Turoa Royal was born at Waimango in Hauraki and was educated at Kaiaua Primary School and Wesley College. He graduated with a B.A. and an M.A. in Geography from Auckland University. He worked as a secondary school teacher at Tamaki College from 1960 to 1966. From 1966-1970, he took up an appointment as Specialist Adviser on Māori Education for the New Zealand Department of Education. He was Secretary of the National Advisory Committee on Māori Education and later became Inspector of Māori and Island Education in Auckland and Wellington from 1970 to 1978. He was a member of Vocational Training Council Polynesian Advisory Committee from 1973-1978 and was Director of Parumoana Community Polytechnic. Polytechnic.
Royal has been on various overseas study and work tours. In 1969 he travelled to the U.S.A. on a Ford Foundation Cultural Exchange. From 1970-78, he made extensive travels in the Pacific to Samoa, Cook Islands, Niue, Tonga and Fiji. In 1974 he was awarded a Kelloggs Foundation grant to study education administration at the New England University, 300 miles north of Sydney. In 1975 he graduated with a Masters of Education Administration from the University of New South Wales, in Armidale. Royal represented the Department of Education at a conference in Rarotonga, and visited Tonga, Niue, and Western Samoa to discuss education matters with departmental officers. In 1978 he was a consultant to the British Commnwealth Secretariat in Fiji on a two month education training programme for Pacific countries held at the University of the South Pacific. In 1981 he spent three months in India on a Commonwealth Exchange Programme. In 1984 Royal studied bilingual education in Singapore, Germany and the United Kingdom.
Royal was Chair of the Wellington Consultative Committee on Polynesians in Employment under the Vocational Training Council and was a member of the National Committee on Polynesians in Employment. He also worked as secretary of the National Advisory Committee on Māori Education.
In 1982 Royal was the Minister’s nominee on the Otaki-Porirua Trust Board and the Papawai Kaikokirikiri (Wairarapa) Trust Board. A year later, he was a member of the National Advisory Committee on Bilingual Education in the Department of Education. In 1982 he became Chair of the Council of Te Wananga o Raukawa. He has been a member of both the N.Z.U.S.A. Educational Foundation and the J.R. McKenzie Trust and has served on the BNZ Advisory Committee on Māori programmes as Deputy-Chair. Royal was principal of Wellington High School and was Foundation CEO of Whitireia Community Polytechnic. He has now retired from his position at Whitireia and is currently part-time Senior Lecturer in the School Education at Victoria University. He is also Chairperson, Mana Whakahaere at Te Wananga o Raukawa in Otaki. Royal is currently working on a history of the family farm on the Hauraki Gulf and is interviewing the people who were brought up there. He has received the Queen’s Efficiency Decoration for Military Honours.
- Interview and correspondence with Turoa Royal, in 1991, 9 Aug. 1998 and 23 Sept. 2004.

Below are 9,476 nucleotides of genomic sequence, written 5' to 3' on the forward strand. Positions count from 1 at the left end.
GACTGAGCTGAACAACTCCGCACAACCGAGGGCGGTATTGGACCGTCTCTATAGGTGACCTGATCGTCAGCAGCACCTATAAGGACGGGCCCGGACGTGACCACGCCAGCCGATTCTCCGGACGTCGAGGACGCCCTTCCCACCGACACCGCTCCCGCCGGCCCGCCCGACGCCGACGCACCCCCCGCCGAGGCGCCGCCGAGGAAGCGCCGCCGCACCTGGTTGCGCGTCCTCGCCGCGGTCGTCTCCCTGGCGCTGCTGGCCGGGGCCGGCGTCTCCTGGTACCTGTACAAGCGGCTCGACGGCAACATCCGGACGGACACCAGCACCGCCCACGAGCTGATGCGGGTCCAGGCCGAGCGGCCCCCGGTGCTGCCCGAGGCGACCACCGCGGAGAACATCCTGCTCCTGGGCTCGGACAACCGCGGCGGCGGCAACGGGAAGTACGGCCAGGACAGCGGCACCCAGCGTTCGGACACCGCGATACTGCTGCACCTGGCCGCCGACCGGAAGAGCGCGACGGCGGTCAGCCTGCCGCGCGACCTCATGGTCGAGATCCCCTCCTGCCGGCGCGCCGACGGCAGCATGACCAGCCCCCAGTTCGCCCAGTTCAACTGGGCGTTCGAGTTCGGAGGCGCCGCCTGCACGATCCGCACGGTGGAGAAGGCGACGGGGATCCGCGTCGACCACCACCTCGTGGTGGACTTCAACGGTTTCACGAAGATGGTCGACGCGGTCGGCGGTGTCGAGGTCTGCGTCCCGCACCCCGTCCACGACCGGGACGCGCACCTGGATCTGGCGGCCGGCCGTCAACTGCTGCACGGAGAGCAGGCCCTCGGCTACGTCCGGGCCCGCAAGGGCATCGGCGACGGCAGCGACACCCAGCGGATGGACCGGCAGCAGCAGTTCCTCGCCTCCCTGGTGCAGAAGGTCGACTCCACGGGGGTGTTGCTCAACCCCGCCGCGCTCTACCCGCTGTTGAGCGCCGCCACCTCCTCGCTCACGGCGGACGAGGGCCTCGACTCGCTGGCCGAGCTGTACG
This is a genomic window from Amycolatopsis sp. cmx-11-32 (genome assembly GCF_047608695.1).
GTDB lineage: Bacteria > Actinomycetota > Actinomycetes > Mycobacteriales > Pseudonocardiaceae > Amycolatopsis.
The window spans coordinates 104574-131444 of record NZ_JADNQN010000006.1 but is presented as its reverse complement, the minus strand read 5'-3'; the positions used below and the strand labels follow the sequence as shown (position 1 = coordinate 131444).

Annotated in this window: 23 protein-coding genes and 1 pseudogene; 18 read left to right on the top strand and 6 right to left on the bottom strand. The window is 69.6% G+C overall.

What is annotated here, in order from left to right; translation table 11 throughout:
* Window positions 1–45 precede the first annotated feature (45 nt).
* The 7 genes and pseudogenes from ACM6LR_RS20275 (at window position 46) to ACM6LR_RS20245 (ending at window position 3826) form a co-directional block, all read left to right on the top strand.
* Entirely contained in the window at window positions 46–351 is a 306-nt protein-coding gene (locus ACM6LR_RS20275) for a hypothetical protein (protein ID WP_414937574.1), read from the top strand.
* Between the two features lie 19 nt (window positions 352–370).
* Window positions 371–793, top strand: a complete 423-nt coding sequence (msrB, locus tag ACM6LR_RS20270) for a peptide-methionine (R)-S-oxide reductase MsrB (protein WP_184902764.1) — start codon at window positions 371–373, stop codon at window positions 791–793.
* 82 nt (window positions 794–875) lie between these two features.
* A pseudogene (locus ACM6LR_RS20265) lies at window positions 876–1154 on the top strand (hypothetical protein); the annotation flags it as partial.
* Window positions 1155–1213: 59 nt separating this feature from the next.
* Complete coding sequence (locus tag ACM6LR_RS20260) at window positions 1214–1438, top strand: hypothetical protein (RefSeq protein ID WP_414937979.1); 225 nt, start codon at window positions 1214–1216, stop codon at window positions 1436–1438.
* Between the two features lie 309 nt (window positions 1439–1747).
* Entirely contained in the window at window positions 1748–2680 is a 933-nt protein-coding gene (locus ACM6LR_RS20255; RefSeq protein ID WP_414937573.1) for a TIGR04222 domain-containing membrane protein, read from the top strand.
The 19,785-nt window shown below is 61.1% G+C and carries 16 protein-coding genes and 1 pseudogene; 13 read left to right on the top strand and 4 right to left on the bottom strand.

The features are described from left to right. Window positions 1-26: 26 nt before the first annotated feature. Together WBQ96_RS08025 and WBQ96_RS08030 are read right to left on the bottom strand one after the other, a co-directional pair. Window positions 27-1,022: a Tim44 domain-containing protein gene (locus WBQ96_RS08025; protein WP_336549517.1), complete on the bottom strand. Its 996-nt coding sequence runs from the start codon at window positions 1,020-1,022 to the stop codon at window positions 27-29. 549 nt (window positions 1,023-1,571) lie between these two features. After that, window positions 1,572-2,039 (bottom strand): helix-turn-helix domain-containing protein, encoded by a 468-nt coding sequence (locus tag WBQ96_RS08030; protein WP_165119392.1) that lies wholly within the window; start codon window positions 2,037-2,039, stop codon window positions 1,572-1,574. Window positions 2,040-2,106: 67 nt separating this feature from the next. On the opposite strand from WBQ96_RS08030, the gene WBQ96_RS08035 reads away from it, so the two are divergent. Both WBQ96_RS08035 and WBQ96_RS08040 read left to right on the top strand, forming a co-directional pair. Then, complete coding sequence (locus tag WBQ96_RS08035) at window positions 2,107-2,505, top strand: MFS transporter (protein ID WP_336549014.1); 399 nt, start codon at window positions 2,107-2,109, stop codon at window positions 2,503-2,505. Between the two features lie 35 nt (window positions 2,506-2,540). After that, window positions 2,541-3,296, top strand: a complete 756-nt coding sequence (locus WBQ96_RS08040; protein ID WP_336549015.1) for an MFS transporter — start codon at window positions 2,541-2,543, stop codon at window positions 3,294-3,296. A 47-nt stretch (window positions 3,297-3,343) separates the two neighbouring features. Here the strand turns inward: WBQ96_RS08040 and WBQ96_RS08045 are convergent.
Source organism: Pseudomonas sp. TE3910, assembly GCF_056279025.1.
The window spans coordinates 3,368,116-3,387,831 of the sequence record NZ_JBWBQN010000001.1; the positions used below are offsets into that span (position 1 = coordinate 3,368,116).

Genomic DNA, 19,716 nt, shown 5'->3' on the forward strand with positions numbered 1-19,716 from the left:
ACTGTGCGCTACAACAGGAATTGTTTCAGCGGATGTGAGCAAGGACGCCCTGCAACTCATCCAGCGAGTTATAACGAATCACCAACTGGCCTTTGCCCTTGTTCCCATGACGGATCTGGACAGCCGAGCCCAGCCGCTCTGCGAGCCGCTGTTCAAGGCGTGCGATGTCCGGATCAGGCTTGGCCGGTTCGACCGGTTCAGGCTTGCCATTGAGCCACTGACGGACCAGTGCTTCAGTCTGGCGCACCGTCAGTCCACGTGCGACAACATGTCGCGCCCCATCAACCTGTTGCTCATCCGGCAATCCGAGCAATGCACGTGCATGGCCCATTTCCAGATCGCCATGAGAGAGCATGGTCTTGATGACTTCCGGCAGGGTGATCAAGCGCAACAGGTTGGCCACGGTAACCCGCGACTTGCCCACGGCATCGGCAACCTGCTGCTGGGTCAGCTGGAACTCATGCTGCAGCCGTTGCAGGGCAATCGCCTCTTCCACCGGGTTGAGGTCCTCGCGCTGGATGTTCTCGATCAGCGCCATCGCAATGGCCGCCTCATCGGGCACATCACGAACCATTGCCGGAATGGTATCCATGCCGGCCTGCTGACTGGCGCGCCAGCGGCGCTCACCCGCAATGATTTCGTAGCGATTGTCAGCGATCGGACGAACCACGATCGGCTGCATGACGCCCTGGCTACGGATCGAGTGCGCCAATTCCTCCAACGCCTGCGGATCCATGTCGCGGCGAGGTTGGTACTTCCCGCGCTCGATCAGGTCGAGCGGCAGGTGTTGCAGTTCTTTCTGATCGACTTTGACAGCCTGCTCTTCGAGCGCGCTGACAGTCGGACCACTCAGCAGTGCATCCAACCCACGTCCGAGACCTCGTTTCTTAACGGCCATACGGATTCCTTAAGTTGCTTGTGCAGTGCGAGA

- “Turoa Kiniwe Royal.” Tu Tangata 6 (1982): 13-14.
- Te Tautoko 3: Te Hararei. Wellington, N.Z.: School Publications Branch, Dept. of Education, 1975.
- A series of short plays in Māori based on the theme of going on a holiday.
- "The Blind." Te Ao Hou 22 (1958): 53-54.
- Royal describes his visits to schools for the blind and deaf in Auckland and notes that ‘one-third of the number admitted to these special schools are Māoris; a phenomenal figure when one considers that Māoris only constitute one-sixteenth of the total New Zealand population.’ He gives brief case histories of four children and states that in some of the cases neglect caused the problem or exacerbated it.
- "The Māori Child Grows up in Auckland." Te Ao Hou 27 (1959): 40-45.
- Royal gives an assessment of educational opportunities for Māori school children in Auckland and examines the extent of Māori language and culture taught in Auckland schools. He contrasts the traditional Māori system of education, which was very practical and integrated with the environment and gave a ‘thorough preparation for life’, with today’s education system in which the Māori child has to ‘adjust, and to progress in a wholly new and different environment.’ Royal notes that in 1955 the committee on Māori Education decided that ‘the basic educational needs of Māori and pakeha were identical’ and ‘the Auckland Education Board does not make available any special facilities for teaching the Māori children in Auckland.’ Royal highlights a number of very positive features in Auckland schools: the teaching of Māori arts, waiata and games by Māori teachers in primary schools, Auckland Teachers’ Training College Māori Club performing concerts at schools, and Training College teachers being taught aspects of the Māori culture. On the negative side, Royal observes that the Auckland Education Board does not ‘always place the available Māori teachers in those schools where the Māori roll is highest’ and that in the intermediate schools there is only one Māori teacher and her teaching does not include Māori culture. Royal also includes the rather gloomy statistics regarding the high dropout rate of Māori students at secondary school but praises the excellent contributions of the Māori private schools and Auckland Girls’ Grammar in providing Māori culture and language studies.